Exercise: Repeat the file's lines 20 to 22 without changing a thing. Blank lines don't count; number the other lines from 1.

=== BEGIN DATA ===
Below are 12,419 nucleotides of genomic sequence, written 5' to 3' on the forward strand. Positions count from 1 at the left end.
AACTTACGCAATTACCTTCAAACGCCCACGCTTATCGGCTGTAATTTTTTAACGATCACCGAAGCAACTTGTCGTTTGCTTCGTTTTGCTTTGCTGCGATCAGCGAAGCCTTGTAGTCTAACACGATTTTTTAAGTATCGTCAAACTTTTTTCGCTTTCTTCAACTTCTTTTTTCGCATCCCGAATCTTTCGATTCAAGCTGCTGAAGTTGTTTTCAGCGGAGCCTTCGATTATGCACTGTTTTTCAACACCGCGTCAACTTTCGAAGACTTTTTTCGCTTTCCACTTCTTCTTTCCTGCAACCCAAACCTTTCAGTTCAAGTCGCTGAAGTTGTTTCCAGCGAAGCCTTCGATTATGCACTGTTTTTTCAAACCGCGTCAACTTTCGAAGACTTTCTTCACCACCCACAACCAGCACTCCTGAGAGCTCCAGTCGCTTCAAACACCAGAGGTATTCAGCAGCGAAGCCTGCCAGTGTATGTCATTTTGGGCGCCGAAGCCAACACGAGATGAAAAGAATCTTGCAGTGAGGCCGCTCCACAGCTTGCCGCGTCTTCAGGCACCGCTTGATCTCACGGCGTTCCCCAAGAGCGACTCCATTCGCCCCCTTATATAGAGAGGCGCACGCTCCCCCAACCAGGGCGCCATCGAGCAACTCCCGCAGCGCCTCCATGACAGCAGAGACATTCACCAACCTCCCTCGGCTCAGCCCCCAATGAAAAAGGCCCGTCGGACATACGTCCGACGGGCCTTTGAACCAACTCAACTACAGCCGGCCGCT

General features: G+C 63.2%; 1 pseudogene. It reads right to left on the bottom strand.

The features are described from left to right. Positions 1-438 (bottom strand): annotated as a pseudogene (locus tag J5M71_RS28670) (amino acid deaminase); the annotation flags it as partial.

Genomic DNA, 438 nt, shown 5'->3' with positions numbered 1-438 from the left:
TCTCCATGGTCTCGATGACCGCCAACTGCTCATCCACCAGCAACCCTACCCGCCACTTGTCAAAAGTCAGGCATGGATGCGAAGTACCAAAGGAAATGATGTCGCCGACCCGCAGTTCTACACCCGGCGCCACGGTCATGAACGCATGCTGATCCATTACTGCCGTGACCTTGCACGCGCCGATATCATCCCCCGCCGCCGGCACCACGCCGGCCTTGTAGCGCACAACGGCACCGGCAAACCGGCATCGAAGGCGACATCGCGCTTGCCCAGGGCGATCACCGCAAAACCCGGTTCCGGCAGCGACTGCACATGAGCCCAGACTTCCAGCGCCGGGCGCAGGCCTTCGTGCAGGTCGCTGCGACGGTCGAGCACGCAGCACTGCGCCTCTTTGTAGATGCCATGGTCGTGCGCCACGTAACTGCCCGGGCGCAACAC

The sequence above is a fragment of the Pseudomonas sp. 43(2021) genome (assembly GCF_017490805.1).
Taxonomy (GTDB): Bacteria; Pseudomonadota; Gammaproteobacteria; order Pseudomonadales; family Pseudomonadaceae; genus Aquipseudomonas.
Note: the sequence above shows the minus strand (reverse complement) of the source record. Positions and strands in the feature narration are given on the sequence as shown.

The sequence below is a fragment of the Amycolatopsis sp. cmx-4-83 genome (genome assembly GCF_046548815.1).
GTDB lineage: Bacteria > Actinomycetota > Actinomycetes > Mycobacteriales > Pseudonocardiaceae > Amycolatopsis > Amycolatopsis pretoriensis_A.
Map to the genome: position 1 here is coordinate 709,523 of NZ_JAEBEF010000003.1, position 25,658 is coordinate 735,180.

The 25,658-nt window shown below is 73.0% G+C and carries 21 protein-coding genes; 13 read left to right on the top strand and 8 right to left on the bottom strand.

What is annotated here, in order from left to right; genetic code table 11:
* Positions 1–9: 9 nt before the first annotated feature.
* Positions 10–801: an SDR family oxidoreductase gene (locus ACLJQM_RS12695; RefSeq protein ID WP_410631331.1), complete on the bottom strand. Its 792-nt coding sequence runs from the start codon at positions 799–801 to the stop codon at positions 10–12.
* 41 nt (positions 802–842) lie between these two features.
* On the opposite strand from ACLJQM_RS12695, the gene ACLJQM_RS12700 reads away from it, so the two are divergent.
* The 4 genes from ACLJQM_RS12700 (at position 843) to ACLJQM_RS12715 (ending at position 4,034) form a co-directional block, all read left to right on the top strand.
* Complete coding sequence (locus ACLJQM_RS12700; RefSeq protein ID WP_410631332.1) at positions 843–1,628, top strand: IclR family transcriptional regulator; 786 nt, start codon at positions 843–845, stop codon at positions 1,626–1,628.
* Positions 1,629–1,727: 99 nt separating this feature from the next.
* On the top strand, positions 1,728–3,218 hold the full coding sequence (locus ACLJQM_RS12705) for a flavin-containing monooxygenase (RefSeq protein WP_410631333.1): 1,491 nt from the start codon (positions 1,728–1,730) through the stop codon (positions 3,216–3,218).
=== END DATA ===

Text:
* Complete coding sequence (locus ACLJQM_RS12700; RefSeq protein ID WP_410631332.1) at positions 843–1,628, top strand: IclR family transcriptional regulator; 786 nt, start codon at positions 843–845, stop codon at positions 1,626–1,628.
* Positions 1,629–1,727: 99 nt separating this feature from the next.
* On the top strand, positions 1,728–3,218 hold the full coding sequence (locus ACLJQM_RS12705) for a flavin-containing monooxygenase (RefSeq protein WP_410631333.1): 1,491 nt from the start codon (positions 1,728–1,730) through the stop codon (positions 3,216–3,218).